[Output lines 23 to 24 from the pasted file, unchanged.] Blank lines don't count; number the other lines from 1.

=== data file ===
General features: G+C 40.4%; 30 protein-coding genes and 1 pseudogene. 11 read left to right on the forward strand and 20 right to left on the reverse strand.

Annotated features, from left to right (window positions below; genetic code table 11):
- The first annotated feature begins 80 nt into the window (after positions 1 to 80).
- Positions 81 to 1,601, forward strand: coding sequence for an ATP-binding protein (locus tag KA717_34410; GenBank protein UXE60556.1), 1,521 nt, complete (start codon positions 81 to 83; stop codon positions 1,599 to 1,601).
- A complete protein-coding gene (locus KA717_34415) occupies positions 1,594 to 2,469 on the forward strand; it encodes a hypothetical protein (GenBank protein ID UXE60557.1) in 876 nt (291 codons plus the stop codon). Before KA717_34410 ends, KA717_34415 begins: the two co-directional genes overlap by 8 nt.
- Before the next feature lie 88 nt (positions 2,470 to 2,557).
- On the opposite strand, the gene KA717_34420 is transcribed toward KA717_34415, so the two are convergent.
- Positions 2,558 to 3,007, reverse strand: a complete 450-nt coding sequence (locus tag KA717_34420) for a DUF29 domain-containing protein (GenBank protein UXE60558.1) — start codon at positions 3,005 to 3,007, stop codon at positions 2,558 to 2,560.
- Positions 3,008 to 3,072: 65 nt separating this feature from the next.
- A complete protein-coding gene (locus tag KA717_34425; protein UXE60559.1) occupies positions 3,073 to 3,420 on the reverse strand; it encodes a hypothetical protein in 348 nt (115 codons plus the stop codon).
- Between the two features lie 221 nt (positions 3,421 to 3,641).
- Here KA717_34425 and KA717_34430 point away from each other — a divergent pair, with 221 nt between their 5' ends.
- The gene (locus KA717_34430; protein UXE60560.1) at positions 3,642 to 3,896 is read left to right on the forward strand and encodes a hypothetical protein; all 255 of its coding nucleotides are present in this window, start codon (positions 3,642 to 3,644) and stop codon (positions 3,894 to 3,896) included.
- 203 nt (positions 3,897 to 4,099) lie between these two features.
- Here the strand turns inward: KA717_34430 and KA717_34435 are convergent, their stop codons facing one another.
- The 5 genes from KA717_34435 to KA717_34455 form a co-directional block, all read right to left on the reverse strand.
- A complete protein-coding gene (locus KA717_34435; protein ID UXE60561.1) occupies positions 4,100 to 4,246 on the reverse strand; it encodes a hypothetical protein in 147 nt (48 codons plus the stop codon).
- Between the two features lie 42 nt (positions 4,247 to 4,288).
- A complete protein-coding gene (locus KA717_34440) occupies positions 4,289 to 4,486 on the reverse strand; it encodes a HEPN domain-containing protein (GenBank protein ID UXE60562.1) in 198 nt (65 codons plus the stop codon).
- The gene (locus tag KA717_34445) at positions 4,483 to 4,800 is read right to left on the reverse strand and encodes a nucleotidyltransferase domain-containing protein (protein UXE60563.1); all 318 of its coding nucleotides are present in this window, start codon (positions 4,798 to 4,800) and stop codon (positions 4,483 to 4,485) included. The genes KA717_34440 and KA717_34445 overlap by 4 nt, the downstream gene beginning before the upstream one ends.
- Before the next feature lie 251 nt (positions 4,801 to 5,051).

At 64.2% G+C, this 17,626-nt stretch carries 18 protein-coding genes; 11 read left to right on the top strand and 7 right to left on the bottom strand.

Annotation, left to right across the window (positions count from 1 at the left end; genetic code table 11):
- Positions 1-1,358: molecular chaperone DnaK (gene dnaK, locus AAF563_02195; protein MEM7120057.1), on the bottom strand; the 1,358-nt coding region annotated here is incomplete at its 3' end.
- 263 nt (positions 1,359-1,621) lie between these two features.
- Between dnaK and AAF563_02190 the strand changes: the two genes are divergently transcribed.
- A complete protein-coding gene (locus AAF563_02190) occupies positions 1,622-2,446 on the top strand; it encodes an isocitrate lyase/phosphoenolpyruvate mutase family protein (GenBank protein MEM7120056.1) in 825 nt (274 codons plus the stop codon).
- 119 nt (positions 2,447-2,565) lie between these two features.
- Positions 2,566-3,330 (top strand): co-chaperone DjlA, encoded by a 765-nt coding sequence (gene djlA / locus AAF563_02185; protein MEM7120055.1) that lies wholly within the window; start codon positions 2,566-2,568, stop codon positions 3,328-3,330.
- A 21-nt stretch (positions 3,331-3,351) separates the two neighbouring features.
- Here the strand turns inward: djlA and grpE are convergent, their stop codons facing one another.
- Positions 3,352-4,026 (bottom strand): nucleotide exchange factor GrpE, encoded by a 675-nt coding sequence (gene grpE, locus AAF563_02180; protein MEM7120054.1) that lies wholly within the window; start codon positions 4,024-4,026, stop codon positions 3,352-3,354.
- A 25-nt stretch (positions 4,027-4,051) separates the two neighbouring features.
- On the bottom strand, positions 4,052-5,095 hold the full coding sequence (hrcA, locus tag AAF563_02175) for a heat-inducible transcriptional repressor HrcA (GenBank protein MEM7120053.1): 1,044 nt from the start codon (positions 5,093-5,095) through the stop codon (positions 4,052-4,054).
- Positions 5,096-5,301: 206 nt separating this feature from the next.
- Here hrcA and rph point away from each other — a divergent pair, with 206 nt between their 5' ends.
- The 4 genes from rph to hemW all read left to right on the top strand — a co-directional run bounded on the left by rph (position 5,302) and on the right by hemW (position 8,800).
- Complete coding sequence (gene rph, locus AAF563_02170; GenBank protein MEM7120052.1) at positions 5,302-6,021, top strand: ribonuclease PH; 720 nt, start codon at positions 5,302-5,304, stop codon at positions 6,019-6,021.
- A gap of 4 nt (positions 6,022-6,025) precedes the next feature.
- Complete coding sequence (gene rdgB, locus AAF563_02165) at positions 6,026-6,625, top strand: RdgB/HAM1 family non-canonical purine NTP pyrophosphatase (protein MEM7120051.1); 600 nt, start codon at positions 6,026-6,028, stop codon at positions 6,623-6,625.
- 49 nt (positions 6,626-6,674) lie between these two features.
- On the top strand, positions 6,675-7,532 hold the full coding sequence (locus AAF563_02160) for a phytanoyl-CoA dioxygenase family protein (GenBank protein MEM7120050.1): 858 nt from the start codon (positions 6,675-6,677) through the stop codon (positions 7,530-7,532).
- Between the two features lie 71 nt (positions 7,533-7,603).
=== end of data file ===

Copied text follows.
Annotation, left to right across the window (positions count from 1 at the left end; genetic code table 11):
- Positions 1-1,358: molecular chaperone DnaK (gene dnaK, locus AAF563_02195; protein MEM7120057.1), on the bottom strand; the 1,358-nt coding region annotated here is incomplete at its 3' end.